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Are books for kids where little ideas - or big brands - grow?


John Mangan

The Age (Australia)
March 16, 2008


PRODUCT placement where companies pay to get their merchandise up in lights is about to make an audacious leap from the screen to the printed page, and cashed-up kids will be the primary target.

Critics, and there are plenty, are calling it cynical, manipulative and just plain tacky, as HarperCollins in the United States has announced it will publish a series of books aimed at eight to 12-year-old girls full of references to brands who agree to sponsor them.

The Mackenzie Blue books will be written by Tina Wells, chief executive of a marketing company that advises product companies on how to sell to teenagers and pre-teenagers.

It's as if J. R. R. Tolkien had boosted his author's fee by writing that Frodo Baggins tucked into a McDonald's Happy Meal or KFC before setting out to tackle the Orcs.

"I think it's dreadful," says Pam McIntyre, who teaches literacy at the University of Melbourne.

"It's such cynical marketing that's got nothing to do with reading or promoting reading. It's just identifying young people as a vulnerable group."

Christine Andell, a director of children's bookshop The Little Bookroom, says the idea sounds awful. "It's distasteful and repugnant. What author would allow that kind of interference? It's not a way I'd like to see children being influenced in their leisure pursuits."

While HarperCollins has not yet decided whether to distribute the American Mackenzie Blue series in Australia, its Australian children's publisher, Lisa Berryman, says product placement is not on the agenda for the company's Australian authors.

"It hasn't ever come up in discussion here," she says. "We haven't been offered any projects, books or series."

In fact, Berryman says, HarperCollins follows a general industry practice in this country to avoid brand names when possible in children's books. "We prefer to use generic names for drinks, ice-creams, jeans or whatever," she says.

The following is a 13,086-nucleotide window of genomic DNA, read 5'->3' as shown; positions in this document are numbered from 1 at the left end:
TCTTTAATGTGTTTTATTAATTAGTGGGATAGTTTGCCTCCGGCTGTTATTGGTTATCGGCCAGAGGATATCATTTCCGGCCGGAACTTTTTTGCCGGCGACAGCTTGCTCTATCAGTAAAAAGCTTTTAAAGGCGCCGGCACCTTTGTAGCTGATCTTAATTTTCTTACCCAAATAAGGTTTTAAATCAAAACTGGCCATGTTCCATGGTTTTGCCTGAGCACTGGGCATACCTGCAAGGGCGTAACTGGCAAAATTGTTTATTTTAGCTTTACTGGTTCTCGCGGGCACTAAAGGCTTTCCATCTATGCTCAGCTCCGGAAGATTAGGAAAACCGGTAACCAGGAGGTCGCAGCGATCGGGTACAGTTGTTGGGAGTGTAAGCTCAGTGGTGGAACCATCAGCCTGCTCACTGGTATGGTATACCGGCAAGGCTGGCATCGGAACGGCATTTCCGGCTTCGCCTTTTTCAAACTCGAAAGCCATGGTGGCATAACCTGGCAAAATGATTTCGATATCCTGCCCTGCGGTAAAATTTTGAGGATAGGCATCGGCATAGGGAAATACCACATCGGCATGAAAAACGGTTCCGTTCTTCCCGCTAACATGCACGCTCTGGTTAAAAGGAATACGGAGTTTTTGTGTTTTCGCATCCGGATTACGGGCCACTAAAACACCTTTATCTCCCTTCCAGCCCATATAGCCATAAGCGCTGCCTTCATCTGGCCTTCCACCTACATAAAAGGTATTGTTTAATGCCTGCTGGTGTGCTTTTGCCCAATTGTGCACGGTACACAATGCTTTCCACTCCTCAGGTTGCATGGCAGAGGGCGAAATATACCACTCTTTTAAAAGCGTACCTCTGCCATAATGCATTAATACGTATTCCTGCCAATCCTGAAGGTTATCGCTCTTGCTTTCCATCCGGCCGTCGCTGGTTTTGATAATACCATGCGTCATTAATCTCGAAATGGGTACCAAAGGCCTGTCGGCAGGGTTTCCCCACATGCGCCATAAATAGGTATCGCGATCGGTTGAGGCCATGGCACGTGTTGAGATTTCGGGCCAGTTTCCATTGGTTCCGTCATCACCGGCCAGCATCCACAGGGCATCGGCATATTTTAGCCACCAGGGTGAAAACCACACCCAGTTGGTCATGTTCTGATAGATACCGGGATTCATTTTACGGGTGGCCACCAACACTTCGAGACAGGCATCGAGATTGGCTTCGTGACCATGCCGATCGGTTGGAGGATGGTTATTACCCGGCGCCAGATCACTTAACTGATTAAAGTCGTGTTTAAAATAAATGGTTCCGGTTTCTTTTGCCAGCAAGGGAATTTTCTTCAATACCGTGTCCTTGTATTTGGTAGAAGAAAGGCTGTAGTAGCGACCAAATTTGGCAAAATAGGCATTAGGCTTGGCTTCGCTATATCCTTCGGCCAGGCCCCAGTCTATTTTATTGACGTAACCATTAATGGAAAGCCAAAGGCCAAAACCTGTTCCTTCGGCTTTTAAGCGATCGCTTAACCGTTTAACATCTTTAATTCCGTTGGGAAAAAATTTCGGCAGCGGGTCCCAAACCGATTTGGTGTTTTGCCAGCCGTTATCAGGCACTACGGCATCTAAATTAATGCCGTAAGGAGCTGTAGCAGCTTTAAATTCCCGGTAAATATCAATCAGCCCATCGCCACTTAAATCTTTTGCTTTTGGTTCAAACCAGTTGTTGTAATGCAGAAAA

"Sometimes the author will have it there, and we'll say, 'Is there a reason it's a can of Coca-Cola; could it just be a can of soft drink?' "

Marketing, though, seems to be getting a foothold in American children's books. Two years ago Cathy's Book, a mystery for young adults by Sean Stewart and Jordan Weisman, contained references to CoverGirl make-up in exchange for advertising space on a website run by Procter & Gamble, CoverGirl's parent company.

Ralph Nader's advocacy group, Commercial Alert, urged readers to boycott the book, novelist Jane Smiley wrote a disapproving op-ed article in the Los Angeles Times and The New York Times ran a critical editorial.

That hasn't deterred American HarperCollins, and Tina Wells, who argue it's time for books to use marketing like other media for children, such as films and websites.

Wells told The New York Times that while she planned to offer companies the opportunity to sponsor her Mackenzie Blue books and get mentioned in them, she would not change a brand that was central to a character merely to cement a marketing deal.

"Mackenzie loves (shoe manufacturer) Converse," she said. "Does Converse want to work with us? I have no clue. But that doesn't negate the fact that Mackenzie loves Converse."

However, if another shoe company such as Nike wanted to sponsor a book, Wells is still happy to do a deal. "Maybe another character could become a Nike girl."

Curiously, while Australian children are protected from product placement in books by a voluntary code, strict regulations ensure it's barred from scheduled children's television here and overseas.

Chief executive of the Australian Children's Television Foundation, Jenny Buckland, says it wouldn't make sense for people making children's programs to include product placement, as a series would then be banned in so many countries.

She also thinks big companies are getting more wary of a consumer backlash against more extreme marketing aimed at children.

While regulating children's books would be unwieldy and smack of censorship, McIntyre says the best solution is to educate children to understand how advertising targets them, and then to trust their intelligence.

"We have outstanding publishers for children in Australia producing books of wonderful quality, and people with great integrity involved in the process, so there's a self-regulation," McIntyre says.

"We also have experts in the bookshops and children's and school librarians, so you could argue there are plenty of gatekeepers to protect children," she says.

"Ultimately though, I think we underestimate children. From an early age, they're looking critically at what they read, and schools are doing a lot to make sure they don't become victims."
Best-sellers or a big sell-out?

■ Lipslicks: Line of lip gloss made by CoverGirl, which did a deal to be name-checked in young adult novel Cathy's Book, by Sean Stewart and Jordan Weisman.

■ Converse The brand of sneakers favoured by Mackenzie Blue, heroine of a US book series set to include product placement.

■ Nike Mackenzie Blue author Tina Wells says she'd be happy to include a "Nike girl" character if Nike wanted to sponsor the books.


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